- The possibility of putting my book in circulation in the local library.
- Library book fests.
- Attempting to get independent Texas children’s authors into my school and school district.
- Once I get my second book out, lowering the price of the first one and offering free or $0.99 days. I will have to discuss that with my distributor.
- Constant word of mouth.
- Handing out business cards to family and fiends, who in turn give them to their friends.
- Renting a booth at a holiday bazaar or local flea market.
- An article about my book in the Arts section of the local newspaper.
With millions of books out there, making your name and your book known to others is a trying task. And since I have a full-time career, finding time to do all of this is often challenging. I’m learning and discovering new things as I go and am always open to suggestions. My first novel has been a learning experience on many levels. Things can only go up from here.
One of the things I do when I’m not writing is read. I read magazines, educational articles, poetry, and books from many genres, both fiction and non-fiction. I hate to admit this, but I am a book hoarder. I have tons of books on my bookshelf, many of which I haven’t read yet. They are on my ‘to be read’ list and I have every intention of reading them eventually, and being a teacher, I have quite an extensive collection of children’s books as well.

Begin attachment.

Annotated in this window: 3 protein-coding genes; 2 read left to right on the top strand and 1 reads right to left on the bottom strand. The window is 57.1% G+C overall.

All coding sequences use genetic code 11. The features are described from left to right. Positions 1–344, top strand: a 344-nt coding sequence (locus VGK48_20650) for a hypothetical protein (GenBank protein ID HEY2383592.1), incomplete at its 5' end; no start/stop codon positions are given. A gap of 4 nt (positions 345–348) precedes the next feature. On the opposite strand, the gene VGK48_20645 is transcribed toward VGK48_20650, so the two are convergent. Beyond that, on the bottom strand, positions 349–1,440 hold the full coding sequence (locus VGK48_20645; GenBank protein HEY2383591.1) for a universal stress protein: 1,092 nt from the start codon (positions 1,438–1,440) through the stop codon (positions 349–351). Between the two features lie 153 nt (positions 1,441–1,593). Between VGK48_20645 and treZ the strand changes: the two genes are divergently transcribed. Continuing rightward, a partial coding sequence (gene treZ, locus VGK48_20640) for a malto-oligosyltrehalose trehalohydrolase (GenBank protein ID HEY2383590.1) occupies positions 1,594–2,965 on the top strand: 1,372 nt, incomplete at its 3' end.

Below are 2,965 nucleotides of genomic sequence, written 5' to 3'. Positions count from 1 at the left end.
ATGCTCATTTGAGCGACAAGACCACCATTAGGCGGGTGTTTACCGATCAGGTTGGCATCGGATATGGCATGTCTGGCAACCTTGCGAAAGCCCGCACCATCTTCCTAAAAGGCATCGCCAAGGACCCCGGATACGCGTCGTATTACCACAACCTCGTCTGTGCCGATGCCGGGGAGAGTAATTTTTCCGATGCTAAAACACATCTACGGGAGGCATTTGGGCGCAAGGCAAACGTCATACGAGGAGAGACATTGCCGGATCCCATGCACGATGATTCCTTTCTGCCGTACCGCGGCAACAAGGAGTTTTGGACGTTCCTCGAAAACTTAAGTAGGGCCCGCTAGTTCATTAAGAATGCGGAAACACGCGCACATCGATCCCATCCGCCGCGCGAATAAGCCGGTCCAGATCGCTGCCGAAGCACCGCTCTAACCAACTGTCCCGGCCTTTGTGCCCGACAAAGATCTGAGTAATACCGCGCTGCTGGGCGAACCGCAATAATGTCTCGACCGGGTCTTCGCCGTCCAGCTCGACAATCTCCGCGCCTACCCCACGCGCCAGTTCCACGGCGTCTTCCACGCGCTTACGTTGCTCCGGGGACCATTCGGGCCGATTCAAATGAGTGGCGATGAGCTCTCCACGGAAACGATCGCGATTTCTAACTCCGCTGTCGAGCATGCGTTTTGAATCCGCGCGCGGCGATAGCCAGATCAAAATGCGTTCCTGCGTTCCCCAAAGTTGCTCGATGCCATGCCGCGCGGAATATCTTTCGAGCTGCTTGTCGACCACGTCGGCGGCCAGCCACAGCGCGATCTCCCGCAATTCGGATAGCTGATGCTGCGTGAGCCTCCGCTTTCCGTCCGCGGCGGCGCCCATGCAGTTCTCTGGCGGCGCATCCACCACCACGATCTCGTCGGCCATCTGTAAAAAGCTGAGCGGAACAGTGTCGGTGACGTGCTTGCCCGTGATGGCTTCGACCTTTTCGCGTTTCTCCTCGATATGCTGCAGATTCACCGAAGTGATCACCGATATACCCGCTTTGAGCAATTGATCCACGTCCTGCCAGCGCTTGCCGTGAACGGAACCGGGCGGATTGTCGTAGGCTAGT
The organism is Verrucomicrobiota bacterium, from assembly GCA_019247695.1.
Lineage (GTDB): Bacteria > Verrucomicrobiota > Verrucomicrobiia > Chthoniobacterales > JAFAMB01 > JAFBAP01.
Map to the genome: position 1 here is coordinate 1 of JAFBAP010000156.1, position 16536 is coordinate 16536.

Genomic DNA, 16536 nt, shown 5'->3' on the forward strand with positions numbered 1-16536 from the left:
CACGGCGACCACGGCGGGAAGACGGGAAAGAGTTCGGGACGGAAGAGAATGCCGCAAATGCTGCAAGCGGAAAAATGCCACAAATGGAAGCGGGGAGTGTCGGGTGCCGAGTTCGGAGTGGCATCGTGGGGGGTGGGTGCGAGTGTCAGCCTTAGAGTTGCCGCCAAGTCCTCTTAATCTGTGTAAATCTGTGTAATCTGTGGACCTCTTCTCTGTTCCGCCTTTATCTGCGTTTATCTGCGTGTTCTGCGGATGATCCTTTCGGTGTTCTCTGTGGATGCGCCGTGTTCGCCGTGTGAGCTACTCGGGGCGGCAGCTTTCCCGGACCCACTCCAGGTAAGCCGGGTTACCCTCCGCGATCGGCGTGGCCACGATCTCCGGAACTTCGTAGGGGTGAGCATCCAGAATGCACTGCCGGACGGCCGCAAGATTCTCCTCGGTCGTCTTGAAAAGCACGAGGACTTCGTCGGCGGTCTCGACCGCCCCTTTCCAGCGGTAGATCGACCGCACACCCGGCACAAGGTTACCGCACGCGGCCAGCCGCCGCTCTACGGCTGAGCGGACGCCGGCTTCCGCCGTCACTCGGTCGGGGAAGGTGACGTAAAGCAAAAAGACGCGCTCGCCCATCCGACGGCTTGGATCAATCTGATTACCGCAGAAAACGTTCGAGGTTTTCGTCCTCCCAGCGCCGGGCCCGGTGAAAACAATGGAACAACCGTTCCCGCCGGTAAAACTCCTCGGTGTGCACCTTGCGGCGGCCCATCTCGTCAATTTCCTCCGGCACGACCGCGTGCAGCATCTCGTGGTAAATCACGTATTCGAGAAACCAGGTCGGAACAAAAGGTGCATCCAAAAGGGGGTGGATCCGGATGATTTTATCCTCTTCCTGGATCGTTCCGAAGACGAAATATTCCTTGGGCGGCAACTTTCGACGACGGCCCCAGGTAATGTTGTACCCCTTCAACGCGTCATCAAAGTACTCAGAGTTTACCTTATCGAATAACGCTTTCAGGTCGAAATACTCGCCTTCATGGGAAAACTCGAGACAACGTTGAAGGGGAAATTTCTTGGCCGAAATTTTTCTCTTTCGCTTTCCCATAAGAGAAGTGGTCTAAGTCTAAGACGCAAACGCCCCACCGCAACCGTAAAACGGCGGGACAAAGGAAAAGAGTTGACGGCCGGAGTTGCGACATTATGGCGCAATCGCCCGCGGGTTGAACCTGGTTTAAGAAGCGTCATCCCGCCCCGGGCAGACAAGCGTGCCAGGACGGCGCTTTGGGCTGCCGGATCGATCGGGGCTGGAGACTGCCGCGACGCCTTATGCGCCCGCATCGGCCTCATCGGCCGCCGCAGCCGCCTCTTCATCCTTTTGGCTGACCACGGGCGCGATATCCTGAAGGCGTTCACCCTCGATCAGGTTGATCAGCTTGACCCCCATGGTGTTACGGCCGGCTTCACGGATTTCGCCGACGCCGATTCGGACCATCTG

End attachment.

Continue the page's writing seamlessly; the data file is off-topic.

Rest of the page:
We all had favorite books as children and teens. Even as adults we have books we love than we can read over and over again. Books that, even after we’ve finished reading them, stick with us for various reasons. I have many favorites. I won’t list them all, but I will list a few that still stand out in my mind years after I’ve read them.
My all time favorite book as a child was Never Tease a Weasel. I’m not sure why I liked this book so much, other than the fact that I enjoyed the rhyme. I distinctly remember “Never tease a weasel, this is very good advice. A weasel will not like it, and teasing isn’t nice.” This was a book I asked my parents to read to me over and over again. I still own the original copy I had as a child.